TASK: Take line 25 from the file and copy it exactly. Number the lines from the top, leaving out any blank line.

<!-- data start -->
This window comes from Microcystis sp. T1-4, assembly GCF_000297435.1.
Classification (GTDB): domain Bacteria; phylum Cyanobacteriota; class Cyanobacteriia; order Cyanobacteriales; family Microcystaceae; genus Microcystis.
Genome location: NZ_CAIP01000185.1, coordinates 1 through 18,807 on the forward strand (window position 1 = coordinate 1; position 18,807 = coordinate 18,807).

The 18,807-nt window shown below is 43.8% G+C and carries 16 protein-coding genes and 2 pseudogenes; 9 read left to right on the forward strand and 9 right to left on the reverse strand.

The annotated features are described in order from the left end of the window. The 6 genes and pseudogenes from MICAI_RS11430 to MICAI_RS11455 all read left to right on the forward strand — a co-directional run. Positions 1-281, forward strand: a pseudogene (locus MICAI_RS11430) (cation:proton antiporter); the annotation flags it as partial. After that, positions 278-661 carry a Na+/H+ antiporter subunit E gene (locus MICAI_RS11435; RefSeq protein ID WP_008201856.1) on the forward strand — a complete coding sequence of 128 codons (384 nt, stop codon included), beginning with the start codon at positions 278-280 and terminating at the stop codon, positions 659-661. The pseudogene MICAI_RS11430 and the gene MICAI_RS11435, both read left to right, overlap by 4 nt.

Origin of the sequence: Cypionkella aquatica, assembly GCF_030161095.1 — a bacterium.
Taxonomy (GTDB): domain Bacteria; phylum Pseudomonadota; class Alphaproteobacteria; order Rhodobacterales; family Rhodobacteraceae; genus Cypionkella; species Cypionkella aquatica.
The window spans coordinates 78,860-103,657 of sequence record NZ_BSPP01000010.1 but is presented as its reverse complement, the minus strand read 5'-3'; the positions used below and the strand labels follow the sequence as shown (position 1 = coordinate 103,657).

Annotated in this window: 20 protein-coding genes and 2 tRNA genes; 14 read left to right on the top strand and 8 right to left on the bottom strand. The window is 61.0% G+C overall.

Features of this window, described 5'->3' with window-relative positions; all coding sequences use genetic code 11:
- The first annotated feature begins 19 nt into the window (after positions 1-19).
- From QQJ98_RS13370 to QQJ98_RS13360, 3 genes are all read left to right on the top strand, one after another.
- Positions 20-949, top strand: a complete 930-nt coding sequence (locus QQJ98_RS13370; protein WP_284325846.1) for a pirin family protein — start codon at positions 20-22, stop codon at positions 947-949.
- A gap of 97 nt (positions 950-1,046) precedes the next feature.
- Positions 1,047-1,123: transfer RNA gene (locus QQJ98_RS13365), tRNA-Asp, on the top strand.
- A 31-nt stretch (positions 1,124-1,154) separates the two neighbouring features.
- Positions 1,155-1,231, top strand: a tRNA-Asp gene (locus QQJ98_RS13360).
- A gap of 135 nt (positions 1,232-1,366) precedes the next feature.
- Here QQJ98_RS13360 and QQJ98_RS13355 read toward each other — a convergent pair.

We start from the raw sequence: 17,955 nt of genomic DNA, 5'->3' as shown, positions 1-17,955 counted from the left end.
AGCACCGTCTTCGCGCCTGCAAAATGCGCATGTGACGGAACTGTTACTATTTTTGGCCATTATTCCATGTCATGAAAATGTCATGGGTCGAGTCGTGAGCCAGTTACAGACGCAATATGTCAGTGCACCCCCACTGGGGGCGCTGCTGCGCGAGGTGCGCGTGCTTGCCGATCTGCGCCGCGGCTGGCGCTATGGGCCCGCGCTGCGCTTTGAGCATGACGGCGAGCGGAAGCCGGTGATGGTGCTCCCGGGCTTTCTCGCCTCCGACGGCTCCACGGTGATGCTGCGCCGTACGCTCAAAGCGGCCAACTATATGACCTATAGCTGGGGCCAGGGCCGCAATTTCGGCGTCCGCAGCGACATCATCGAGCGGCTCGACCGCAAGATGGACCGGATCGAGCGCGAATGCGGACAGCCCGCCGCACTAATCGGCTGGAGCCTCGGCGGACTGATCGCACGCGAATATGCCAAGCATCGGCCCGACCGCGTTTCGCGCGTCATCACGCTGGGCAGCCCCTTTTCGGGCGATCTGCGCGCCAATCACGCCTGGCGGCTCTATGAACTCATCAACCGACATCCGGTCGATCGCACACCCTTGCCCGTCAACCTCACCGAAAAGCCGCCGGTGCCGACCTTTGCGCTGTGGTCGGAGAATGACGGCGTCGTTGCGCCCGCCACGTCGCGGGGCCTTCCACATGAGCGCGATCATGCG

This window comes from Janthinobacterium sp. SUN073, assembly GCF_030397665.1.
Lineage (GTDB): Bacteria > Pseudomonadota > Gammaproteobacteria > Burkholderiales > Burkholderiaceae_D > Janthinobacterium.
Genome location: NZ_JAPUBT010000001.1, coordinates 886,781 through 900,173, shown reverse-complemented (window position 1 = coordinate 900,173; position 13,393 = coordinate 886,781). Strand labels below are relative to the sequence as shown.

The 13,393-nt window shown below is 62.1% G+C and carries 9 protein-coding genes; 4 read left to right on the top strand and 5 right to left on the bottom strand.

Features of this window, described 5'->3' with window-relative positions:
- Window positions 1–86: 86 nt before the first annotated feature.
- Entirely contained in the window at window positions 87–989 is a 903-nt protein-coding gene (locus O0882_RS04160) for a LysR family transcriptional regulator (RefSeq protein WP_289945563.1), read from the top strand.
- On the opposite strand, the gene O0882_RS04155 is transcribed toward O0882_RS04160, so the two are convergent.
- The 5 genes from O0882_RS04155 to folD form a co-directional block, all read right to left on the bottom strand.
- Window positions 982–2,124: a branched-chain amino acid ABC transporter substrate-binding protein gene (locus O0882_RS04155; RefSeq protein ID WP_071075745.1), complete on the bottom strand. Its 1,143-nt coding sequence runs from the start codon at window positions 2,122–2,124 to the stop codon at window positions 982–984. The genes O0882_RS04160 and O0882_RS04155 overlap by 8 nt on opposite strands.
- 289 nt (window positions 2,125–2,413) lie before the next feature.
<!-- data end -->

The 13,393-nt window shown below is 62.1% G+C and carries 9 protein-coding genes; 4 read left to right on the top strand and 5 right to left on the bottom strand.